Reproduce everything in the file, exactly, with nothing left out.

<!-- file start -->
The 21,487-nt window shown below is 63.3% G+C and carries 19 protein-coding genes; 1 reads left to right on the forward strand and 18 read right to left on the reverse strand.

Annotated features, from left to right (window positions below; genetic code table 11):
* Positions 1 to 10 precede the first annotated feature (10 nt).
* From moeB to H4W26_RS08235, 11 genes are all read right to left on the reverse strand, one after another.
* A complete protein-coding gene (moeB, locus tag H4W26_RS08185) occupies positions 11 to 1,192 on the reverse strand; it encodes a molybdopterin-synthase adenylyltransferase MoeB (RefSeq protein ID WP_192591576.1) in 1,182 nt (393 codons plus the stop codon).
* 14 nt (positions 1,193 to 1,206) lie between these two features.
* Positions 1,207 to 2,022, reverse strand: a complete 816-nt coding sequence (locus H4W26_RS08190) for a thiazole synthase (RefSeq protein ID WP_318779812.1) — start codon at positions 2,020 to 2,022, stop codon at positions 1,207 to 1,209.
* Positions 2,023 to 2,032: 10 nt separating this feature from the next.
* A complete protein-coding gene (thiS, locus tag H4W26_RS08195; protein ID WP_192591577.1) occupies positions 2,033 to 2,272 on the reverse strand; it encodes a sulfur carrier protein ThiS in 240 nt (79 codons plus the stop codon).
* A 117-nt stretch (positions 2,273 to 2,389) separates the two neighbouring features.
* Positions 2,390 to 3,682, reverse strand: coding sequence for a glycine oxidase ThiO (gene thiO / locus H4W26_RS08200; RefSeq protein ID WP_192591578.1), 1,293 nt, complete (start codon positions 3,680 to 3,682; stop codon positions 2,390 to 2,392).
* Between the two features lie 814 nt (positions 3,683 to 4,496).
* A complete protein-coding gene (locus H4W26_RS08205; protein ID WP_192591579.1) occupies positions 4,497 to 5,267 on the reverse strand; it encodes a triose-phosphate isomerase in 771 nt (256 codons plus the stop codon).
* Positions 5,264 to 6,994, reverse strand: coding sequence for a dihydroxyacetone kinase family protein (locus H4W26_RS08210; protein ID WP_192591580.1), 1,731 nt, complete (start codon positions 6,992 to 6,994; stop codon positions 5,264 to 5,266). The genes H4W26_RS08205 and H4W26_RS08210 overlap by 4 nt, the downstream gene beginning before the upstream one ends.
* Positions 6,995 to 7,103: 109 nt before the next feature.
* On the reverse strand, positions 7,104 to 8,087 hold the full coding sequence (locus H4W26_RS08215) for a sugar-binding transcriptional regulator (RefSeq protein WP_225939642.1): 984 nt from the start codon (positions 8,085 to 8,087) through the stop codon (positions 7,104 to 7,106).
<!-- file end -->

The 21,487-nt window shown below is 63.3% G+C and carries 19 protein-coding genes; 1 reads left to right on the forward strand and 18 read right to left on the reverse strand.

Annotated features, from left to right (window positions below; genetic code table 11):
* Positions 1 to 10 precede the first annotated feature (10 nt).
* From moeB to H4W26_RS08235, 11 genes are all read right to left on the reverse strand, one after another.
* A complete protein-coding gene (moeB, locus tag H4W26_RS08185) occupies positions 11 to 1,192 on the reverse strand; it encodes a molybdopterin-synthase adenylyltransferase MoeB (RefSeq protein ID WP_192591576.1) in 1,182 nt (393 codons plus the stop codon).
* 14 nt (positions 1,193 to 1,206) lie between these two features.
* Positions 1,207 to 2,022, reverse strand: a complete 816-nt coding sequence (locus H4W26_RS08190) for a thiazole synthase (RefSeq protein ID WP_318779812.1) — start codon at positions 2,020 to 2,022, stop codon at positions 1,207 to 1,209.
* Positions 2,023 to 2,032: 10 nt separating this feature from the next.
* A complete protein-coding gene (thiS, locus tag H4W26_RS08195; protein ID WP_192591577.1) occupies positions 2,033 to 2,272 on the reverse strand; it encodes a sulfur carrier protein ThiS in 240 nt (79 codons plus the stop codon).
* A 117-nt stretch (positions 2,273 to 2,389) separates the two neighbouring features.
* Positions 2,390 to 3,682, reverse strand: coding sequence for a glycine oxidase ThiO (gene thiO / locus H4W26_RS08200; RefSeq protein ID WP_192591578.1), 1,293 nt, complete (start codon positions 3,680 to 3,682; stop codon positions 2,390 to 2,392).
* Between the two features lie 814 nt (positions 3,683 to 4,496).
* A complete protein-coding gene (locus H4W26_RS08205; protein ID WP_192591579.1) occupies positions 4,497 to 5,267 on the reverse strand; it encodes a triose-phosphate isomerase in 771 nt (256 codons plus the stop codon).
* Positions 5,264 to 6,994, reverse strand: coding sequence for a dihydroxyacetone kinase family protein (locus H4W26_RS08210; protein ID WP_192591580.1), 1,731 nt, complete (start codon positions 6,992 to 6,994; stop codon positions 5,264 to 5,266). The genes H4W26_RS08205 and H4W26_RS08210 overlap by 4 nt, the downstream gene beginning before the upstream one ends.
* Positions 6,995 to 7,103: 109 nt before the next feature.
* On the reverse strand, positions 7,104 to 8,087 hold the full coding sequence (locus H4W26_RS08215) for a sugar-binding transcriptional regulator (RefSeq protein WP_225939642.1): 984 nt from the start codon (positions 8,085 to 8,087) through the stop codon (positions 7,104 to 7,106).